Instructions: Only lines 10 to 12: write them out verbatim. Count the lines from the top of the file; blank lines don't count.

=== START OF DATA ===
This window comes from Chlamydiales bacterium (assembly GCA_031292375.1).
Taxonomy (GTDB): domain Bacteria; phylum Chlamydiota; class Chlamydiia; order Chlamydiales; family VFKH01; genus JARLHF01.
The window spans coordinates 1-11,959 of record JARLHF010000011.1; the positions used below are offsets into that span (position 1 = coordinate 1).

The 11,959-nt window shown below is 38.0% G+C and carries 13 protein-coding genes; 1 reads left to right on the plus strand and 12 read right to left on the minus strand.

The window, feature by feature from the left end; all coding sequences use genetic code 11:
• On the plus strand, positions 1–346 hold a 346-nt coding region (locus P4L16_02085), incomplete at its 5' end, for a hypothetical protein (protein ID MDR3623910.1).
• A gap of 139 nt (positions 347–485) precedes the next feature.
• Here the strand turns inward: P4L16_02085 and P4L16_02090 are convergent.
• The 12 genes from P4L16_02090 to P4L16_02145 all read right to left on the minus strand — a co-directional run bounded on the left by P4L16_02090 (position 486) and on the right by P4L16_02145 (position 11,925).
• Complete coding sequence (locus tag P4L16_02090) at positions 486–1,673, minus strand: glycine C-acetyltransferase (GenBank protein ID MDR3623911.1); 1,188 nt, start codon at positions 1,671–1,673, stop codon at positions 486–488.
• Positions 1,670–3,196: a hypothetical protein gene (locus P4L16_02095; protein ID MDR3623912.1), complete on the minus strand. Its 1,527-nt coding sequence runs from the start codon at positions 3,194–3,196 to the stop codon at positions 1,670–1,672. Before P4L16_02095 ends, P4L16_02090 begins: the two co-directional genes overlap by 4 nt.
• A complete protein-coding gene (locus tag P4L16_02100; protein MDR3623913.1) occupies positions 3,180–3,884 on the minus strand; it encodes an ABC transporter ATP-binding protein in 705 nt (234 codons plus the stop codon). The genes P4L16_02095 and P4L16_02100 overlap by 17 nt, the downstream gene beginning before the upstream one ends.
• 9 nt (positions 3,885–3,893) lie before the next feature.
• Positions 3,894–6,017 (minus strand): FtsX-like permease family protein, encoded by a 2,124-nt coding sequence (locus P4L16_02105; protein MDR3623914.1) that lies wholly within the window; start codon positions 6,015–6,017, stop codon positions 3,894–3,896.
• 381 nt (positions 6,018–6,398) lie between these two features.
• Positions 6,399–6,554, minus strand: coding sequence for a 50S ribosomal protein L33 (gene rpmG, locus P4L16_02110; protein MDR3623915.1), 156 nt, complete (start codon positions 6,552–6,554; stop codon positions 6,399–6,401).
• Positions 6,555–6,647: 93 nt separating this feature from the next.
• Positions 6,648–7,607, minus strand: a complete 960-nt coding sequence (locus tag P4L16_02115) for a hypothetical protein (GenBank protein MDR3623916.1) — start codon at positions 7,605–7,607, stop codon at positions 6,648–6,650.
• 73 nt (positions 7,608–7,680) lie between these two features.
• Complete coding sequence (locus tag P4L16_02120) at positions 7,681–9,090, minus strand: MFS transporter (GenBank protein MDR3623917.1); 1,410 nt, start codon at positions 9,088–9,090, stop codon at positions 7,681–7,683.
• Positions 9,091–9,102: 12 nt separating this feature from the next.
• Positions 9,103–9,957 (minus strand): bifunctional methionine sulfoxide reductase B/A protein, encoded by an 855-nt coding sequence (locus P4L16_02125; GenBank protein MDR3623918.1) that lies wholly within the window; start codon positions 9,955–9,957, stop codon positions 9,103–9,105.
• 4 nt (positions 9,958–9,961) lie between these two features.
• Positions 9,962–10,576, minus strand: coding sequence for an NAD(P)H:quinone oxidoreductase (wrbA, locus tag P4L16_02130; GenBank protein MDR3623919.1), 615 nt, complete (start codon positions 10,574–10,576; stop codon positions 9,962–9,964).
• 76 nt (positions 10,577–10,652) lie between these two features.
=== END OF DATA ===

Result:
• Complete coding sequence (locus tag P4L16_02090) at positions 486–1,673, minus strand: glycine C-acetyltransferase (GenBank protein ID MDR3623911.1); 1,188 nt, start codon at positions 1,671–1,673, stop codon at positions 486–488.
• Positions 1,670–3,196: a hypothetical protein gene (locus P4L16_02095; protein ID MDR3623912.1), complete on the minus strand. Its 1,527-nt coding sequence runs from the start codon at positions 3,194–3,196 to the stop codon at positions 1,670–1,672. Before P4L16_02095 ends, P4L16_02090 begins: the two co-directional genes overlap by 4 nt.
• A complete protein-coding gene (locus tag P4L16_02100; protein MDR3623913.1) occupies positions 3,180–3,884 on the minus strand; it encodes an ABC transporter ATP-binding protein in 705 nt (234 codons plus the stop codon). The genes P4L16_02095 and P4L16_02100 overlap by 17 nt, the downstream gene beginning before the upstream one ends.